At the heart of the book is CIA man extraordinaire Harry Pappas (Ignatius readers will remember him from BODY OF LIES). This time Harry is playing the spy game with a broken heart having lost his only son in the current Iraq War. It sets the stage in unique ways as he attempts to discern the validity of an encrypted message from an Iranian nuclear scientist who is willing to share the country’s bomb secrets in return for safe harbor.

With help from the British (and the “Increment” a special SAS team) Harry must decide if and how the young scientist can be retrieved from Iran.

The author takes  a sideswipe at American politicians eager to believe anything about Iran’s nuclear capability and thus use the country for target practice. Seems  trigger happy  politicos really exist in D.C. - shoot now and ask questions later mentality. Ignatius builds a novel about finding  truth in a maze and where the answers lead to more puzzles. He walks a fine line between the novel and the news. 

It is rare to find humanity in a spy thriller but Ignatius captures Harry’s heart, which gives the reader one more reason to keep turning the pages and reach the stunning conclusion.

Sunday, April 26, 2009

Last Days of the Romanovs: Tragedy at Ekaterinburg

A romance, a family saga, a murder mystery, and a political thriller - all of these descriptions aptly fit the story of the last Russian Tsar Nicolas Romanov and his family. Many novelists and historians have written about the family, the individual members, the time period, and even the tragic love story between Nicholas and Alexandra. Like many historical tales, the lives and deaths of the Romanovs are shrouded in myth, mystery and legend.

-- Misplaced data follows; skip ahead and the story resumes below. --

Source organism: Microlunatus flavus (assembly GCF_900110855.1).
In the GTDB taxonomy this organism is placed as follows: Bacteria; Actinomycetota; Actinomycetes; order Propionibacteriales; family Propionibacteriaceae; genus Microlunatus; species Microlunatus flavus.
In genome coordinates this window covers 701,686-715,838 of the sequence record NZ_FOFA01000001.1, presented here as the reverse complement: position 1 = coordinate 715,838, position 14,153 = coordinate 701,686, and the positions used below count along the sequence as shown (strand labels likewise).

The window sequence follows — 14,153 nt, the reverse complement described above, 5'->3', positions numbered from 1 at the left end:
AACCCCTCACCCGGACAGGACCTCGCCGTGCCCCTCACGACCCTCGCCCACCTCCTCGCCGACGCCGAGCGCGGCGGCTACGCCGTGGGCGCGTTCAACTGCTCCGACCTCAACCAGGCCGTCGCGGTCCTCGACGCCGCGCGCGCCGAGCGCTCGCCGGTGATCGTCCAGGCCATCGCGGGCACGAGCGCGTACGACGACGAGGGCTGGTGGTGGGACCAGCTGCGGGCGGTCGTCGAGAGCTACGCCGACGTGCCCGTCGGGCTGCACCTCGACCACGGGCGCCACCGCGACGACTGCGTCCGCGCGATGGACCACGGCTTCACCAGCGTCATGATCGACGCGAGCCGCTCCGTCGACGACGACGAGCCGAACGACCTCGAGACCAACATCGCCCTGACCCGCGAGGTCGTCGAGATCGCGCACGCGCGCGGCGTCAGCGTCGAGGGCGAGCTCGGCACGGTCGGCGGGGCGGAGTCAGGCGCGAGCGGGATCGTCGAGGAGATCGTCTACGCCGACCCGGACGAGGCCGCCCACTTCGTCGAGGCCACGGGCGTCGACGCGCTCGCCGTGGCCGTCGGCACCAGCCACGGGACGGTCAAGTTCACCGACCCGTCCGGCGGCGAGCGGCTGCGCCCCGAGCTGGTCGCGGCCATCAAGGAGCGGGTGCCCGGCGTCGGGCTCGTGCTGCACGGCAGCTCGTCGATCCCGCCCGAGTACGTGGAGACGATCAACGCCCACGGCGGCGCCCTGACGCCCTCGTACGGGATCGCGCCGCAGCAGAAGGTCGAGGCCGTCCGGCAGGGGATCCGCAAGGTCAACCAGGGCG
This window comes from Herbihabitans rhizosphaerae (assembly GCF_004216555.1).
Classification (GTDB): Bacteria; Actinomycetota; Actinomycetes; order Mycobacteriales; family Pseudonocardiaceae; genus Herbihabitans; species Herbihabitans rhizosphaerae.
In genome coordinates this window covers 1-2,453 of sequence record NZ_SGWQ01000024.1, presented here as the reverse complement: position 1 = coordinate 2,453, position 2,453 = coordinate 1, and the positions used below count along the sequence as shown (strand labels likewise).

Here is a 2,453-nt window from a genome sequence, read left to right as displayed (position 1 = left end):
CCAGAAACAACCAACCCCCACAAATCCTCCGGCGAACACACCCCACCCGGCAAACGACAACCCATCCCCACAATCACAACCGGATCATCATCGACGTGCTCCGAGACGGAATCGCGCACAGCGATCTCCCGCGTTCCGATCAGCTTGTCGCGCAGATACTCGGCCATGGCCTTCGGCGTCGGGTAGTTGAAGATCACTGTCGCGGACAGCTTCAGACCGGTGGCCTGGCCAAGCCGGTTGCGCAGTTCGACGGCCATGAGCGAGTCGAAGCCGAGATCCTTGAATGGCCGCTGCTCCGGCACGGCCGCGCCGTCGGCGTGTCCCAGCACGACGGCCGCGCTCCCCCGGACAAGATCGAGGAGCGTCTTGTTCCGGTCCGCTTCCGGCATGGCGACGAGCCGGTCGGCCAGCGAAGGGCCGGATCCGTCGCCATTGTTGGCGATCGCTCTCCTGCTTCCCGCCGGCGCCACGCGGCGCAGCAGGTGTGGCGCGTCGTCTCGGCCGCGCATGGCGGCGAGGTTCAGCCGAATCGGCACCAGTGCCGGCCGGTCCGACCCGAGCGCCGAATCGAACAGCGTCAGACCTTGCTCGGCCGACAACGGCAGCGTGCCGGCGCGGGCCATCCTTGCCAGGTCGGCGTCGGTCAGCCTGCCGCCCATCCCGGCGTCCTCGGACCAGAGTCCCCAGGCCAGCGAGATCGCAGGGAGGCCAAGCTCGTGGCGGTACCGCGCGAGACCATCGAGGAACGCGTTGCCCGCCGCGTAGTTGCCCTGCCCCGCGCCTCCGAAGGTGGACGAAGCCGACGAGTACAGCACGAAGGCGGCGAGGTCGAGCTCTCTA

Helen Rappaport’s new book :

Last Days of the Romanovs: Tragedy at Ekaterinburg tells the story of Russia’s royal family at Ipatiev House in July 1918 - the last residence they occupied and where they spent their final hours. It is different not only in tone from other books, but also in the specifics it addresses. She takes great effort to individualize the family members and to remind us that while royal they were people with hopes, fears and dreams. Sheltered and protected all of their lives, removed from the everyday world and hardships of ordinary Russians the family is caught in a frightening situation without the normal trappings of their wealth and privilege. While ruling Russia the Romanov’s preferred to live simply but by virtue of their rank were entitled to opulent surroundings of their own choosing. When held by the Bolsheviks the family had no choice in their lodgings nor did they have access to their prized personal belongings or usual complement of staff.

 Taken from their palatial homes and with hopes of being exiled the family instead are captives in five gloomy rooms. Alexy,  heir to the throne has a fatal, painful disease and his four sisters spend their teen (or naive 20's) years ( not in happy youthful exuberance but in fear and with no chance to explore relationships with the opposite sex (one exception is noted in this book). Born a royal, the Tsarina is ill and perhaps a bit of a hypochondriac she is completely devastated, fearful and unprepared by the turn of events. The Tsar, always a simple and kind man who prefers exercise to affairs of state is beginning to realize that his family will not be rescued.

 Eyewitness accounts and a new look at the hierarchy for implementing the death penalty for the Tsar and also for the entire family is exposed by Rappaport. She also delineates why the family was included in the death sentence. Anyone who has read or seen anything about the Romanov family knows that the basement killings in July 1918 were brutal, but nothing compares to the vivid writing in this book. Nothing.

 But, as horrible as the deaths may have been, it is the daily life of the Romanov’s during their time in Ekaterinburg that brings heartbreak to the reader. All the windows in their rooms were sealed so there was no light from windows – nor any chance of a cool breeze. Royal dignity was displayed when even small joys were taken such as the Tsar’s daily newspaper.